Veteran Health Reporters Help a Journalism School Distill a Guide for Novices

Seminar series on improving daily newspaper coverage of health issues

In 1998, the University of Florida College of Journalism and Communications, Gainesville, Fla., developed a pilot seminar to help newspaper journalists improve their coverage of health and health-care issues.

Previous research funded by the Robert Wood Johnson Foundation (RWJF) and carried out by the two project directors indicated that daily newspapers' coverage of health issues—particularly, the organization, delivery, and financing of health services—could be improved significantly.

To develop the seminar, the project directors teamed with faculty members of the Poynter Institute for Media Studies, a St. Petersburg, Fla. school for journalists and teachers of journalism.

Key Results:

  • The project team invited 15 leading health reporters and editors to the Poynter Institue for Media Studies for a three-day meeting in November 1998 to determine the following:
    • What factors distinguish excellence in health reporting.
    • What enables reporters and editors to produce excellent health coverage.
    • What barriers inhibit excellent health reporting.

    Reporters and editors from both large and small news organizations were included to ensure representation from a wide range of newspaper sizes and geographic locations. The project team used the results of discussions to guide the development of a seminar for less experienced health journalists.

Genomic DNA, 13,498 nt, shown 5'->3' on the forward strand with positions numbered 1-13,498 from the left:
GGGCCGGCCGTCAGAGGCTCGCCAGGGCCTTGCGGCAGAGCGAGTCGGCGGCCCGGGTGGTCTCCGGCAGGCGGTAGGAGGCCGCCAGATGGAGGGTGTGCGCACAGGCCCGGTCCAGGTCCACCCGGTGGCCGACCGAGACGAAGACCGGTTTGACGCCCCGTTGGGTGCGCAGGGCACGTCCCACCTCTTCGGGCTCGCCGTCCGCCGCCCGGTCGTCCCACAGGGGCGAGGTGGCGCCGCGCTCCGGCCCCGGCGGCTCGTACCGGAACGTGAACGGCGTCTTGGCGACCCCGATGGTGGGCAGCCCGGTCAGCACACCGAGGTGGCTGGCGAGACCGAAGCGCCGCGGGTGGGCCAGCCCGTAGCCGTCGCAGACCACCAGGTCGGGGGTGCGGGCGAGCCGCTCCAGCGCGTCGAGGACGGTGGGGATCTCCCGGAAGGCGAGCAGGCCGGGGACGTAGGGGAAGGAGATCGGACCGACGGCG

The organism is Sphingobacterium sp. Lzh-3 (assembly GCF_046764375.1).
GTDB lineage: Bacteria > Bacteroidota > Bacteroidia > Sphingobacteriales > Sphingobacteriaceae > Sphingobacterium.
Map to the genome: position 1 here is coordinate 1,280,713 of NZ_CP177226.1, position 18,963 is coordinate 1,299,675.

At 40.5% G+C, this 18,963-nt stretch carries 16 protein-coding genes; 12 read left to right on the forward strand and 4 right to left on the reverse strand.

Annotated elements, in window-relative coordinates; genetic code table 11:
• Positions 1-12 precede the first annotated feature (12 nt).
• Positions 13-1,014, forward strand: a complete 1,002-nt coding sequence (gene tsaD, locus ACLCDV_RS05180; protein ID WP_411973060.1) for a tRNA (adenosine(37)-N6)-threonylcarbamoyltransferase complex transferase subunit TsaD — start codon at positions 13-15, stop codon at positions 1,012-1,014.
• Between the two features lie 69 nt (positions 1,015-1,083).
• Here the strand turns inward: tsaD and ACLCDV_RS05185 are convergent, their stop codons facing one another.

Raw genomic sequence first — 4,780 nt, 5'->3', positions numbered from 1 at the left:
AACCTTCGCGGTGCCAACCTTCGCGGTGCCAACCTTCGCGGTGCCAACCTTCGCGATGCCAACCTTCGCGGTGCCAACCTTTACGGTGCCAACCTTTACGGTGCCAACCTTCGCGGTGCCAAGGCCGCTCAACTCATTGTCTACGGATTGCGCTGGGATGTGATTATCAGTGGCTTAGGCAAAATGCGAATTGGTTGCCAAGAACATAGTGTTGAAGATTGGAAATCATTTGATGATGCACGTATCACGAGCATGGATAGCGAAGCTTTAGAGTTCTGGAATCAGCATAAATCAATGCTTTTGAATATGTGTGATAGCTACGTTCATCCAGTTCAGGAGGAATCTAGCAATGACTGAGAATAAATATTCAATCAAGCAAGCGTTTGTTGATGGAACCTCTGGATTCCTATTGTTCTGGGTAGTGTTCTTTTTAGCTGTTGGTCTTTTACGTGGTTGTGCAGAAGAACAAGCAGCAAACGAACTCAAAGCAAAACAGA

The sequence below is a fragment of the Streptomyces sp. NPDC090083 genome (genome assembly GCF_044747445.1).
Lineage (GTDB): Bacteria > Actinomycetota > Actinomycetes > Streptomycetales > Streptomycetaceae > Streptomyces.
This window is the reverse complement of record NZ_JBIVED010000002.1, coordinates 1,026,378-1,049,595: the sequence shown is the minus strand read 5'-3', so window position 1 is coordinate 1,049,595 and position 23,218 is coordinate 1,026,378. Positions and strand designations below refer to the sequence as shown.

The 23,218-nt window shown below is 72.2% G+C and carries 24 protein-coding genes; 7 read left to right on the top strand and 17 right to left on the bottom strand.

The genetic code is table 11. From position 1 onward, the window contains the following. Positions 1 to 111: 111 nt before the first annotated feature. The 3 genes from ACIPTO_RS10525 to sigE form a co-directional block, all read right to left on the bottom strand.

• The five-day seminar was held at the Poynter Institute for Media Studies in May 1999. Faculty included staff from Poynter the University of Florida, the Wall Street Journal, Newsday, the Philadelphia Inquirer, and the Atlanta Journal-Constitution.

    The 16 participants, including some in their first year or so on the beat, represented a range of newspapers with varying sizes of circulation.

    Discussion topics included the following:
    • Writing about patients, victims, and families.
    • Online resources for health reporting.
    • Ethical issues in health reporting.
    • Working with editors to get the best health stories into the newspaper.
    • Using graphics to explain difficult health issues.
  • The project directors also sought feedback on their previous research, including the finding that newspaper reporters rarely use health professionals or consumers as sources in stories that focus on the organization, delivery and financing of health care.

    Most journalists commented that the finding was not surprising, given the time constraints they work under. Project directors suggested that some health journalists' practices are so ingrained that it may be difficult to change the way they approach various kinds of stories.
  • The project team set up a listserv (an e-mail discussion group) to enable seminar participants to continue to exchange ideas and experiences. The project team also created for reporters an online guide to covering health issues (no longer available).

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